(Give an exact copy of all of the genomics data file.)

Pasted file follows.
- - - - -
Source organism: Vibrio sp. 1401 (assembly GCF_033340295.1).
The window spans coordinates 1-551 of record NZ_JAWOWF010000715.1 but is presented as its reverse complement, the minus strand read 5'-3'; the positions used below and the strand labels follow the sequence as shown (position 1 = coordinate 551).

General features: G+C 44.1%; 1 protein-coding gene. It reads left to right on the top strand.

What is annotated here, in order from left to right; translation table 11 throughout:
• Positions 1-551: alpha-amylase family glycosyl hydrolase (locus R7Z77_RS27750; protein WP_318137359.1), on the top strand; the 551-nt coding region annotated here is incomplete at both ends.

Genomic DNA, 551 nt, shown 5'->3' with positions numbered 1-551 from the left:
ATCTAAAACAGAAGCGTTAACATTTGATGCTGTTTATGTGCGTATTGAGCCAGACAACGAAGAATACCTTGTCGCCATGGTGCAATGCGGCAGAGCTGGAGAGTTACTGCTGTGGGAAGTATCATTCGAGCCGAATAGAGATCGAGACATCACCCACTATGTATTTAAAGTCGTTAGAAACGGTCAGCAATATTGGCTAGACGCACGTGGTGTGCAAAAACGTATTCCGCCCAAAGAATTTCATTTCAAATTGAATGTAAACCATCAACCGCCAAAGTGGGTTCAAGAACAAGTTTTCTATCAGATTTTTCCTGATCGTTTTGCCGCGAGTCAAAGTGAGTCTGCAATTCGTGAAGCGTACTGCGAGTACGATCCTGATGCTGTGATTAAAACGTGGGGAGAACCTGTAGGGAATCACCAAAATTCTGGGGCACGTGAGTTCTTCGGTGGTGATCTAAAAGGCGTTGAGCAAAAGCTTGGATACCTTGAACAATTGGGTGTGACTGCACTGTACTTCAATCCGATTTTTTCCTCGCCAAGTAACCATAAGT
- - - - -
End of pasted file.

Source organism: Vibrio sp. 1401 (assembly GCF_033340295.1).
The window spans coordinates 1-551 of record NZ_JAWOWF010000715.1 but is presented as its reverse complement, the minus strand read 5'-3'; the positions used below and the strand labels follow the sequence as shown (position 1 = coordinate 551).

General features: G+C 44.1%; 1 protein-coding gene. It reads left to right on the top strand.

What is annotated here, in order from left to right; translation table 11 throughout:
• Positions 1-551: alpha-amylase family glycosyl hydrolase (locus R7Z77_RS27750; protein WP_318137359.1), on the top strand; the 551-nt coding region annotated here is incomplete at both ends.

Genomic DNA, 551 nt, shown 5'->3' with positions numbered 1-551 from the left:
ATCTAAAACAGAAGCGTTAACATTTGATGCTGTTTATGTGCGTATTGAGCCAGACAACGAAGAATACCTTGTCGCCATGGTGCAATGCGGCAGAGCTGGAGAGTTACTGCTGTGGGAAGTATCATTCGAGCCGAATAGAGATCGAGACATCACCCACTATGTATTTAAAGTCGTTAGAAACGGTCAGCAATATTGGCTAGACGCACGTGGTGTGCAAAAACGTATTCCGCCCAAAGAATTTCATTTCAAATTGAATGTAAACCATCAACCGCCAAAGTGGGTTCAAGAACAAGTTTTCTATCAGATTTTTCCTGATCGTTTTGCCGCGAGTCAAAGTGAGTCTGCAATTCGTGAAGCGTACTGCGAGTACGATCCTGATGCTGTGATTAAAACGTGGGGAGAACCTGTAGGGAATCACCAAAATTCTGGGGCACGTGAGTTCTTCGGTGGTGATCTAAAAGGCGTTGAGCAAAAGCTTGGATACCTTGAACAATTGGGTGTGACTGCACTGTACTTCAATCCGATTTTTTCCTCGCCAAGTAACCATAAGT